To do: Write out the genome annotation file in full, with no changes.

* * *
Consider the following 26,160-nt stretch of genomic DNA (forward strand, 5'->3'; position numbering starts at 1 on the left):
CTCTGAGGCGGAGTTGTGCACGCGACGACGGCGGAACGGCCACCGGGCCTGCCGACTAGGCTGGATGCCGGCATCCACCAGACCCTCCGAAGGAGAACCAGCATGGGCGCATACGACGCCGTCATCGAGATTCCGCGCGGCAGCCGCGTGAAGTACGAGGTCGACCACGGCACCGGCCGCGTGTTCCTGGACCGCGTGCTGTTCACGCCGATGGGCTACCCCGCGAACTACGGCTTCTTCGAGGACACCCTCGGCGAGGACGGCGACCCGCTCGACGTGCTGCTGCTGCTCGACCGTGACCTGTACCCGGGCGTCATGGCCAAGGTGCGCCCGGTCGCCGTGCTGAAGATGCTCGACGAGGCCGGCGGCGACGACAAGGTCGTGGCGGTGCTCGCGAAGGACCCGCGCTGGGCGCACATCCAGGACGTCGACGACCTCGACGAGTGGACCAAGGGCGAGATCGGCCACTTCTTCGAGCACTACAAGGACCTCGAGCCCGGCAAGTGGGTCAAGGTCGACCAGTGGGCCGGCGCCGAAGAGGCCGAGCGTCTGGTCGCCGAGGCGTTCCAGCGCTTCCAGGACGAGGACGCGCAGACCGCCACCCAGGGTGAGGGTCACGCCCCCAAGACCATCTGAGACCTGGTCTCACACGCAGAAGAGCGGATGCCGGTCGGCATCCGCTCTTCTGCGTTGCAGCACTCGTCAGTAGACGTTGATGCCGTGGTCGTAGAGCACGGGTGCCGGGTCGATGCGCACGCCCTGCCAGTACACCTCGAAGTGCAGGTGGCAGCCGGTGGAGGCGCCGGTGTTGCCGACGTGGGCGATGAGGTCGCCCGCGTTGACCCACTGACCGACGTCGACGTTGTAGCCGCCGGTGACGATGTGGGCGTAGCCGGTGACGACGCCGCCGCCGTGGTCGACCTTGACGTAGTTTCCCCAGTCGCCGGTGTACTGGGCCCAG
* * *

Consider the following 26,160-nt stretch of genomic DNA (forward strand, 5'->3'; position numbering starts at 1 on the left):
CTCTGAGGCGGAGTTGTGCACGCGACGACGGCGGAACGGCCACCGGGCCTGCCGACTAGGCTGGATGCCGGCATCCACCAGACCCTCCGAAGGAGAACCAGCATGGGCGCATACGACGCCGTCATCGAGATTCCGCGCGGCAGCCGCGTGAAGTACGAGGTCGACCACGGCACCGGCCGCGTGTTCCTGGACCGCGTGCTGTTCACGCCGATGGGCTACCCCGCGAACTACGGCTTCTTCGAGGACACCCTCGGCGAGGACGGCGACCCGCTCGACGTGCTGCTGCTGCTCGACCGTGACCTGTACCCGGGCGTCATGGCCAAGGTGCGCCCGGTCGCCGTGCTGAAGATGCTCGACGAGGCCGGCGGCGACGACAAGGTCGTGGCGGTGCTCGCGAAGGACCCGCGCTGGGCGCACATCCAGGACGTCGACGACCTCGACGAGTGGACCAAGGGCGAGATCGGCCACTTCTTCGAGCACTACAAGGACCTCGAGCCCGGCAAGTGGGTCAAGGTCGACCAGTGGGCCGGCGCCGAAGAGGCCGAGCGTCTGGTCGCCGAGGCGTTCCAGCGCTTCCAGGACGAGGACGCGCAGACCGCCACCCAGGGTGAGGGTCACGCCCCCAAGACCATCTGAGACCTGGTCTCACACGCAGAAGAGCGGATGCCGGTCGGCATCCGCTCTTCTGCGTTGCAGCACTCGTCAGTAGACGTTGATGCCGTGGTCGTAGAGCACGGGTGCCGGGTCGATGCGCACGCCCTGCCAGTACACCTCGAAGTGCAGGTGGCAGCCGGTGGAGGCGCCGGTGTTGCCGACGTGGGCGATGAGGTCGCCCGCGTTGACCCACTGACCGACGTCGACGTTGTAGCCGCCGGTGACGATGTGGGCGTAGCCGGTGACGACGCCGCCGCCGTGGTCGACCTTGACGTAGTTTCCCCAGTCGCCGGTGTACTGGGCCCAG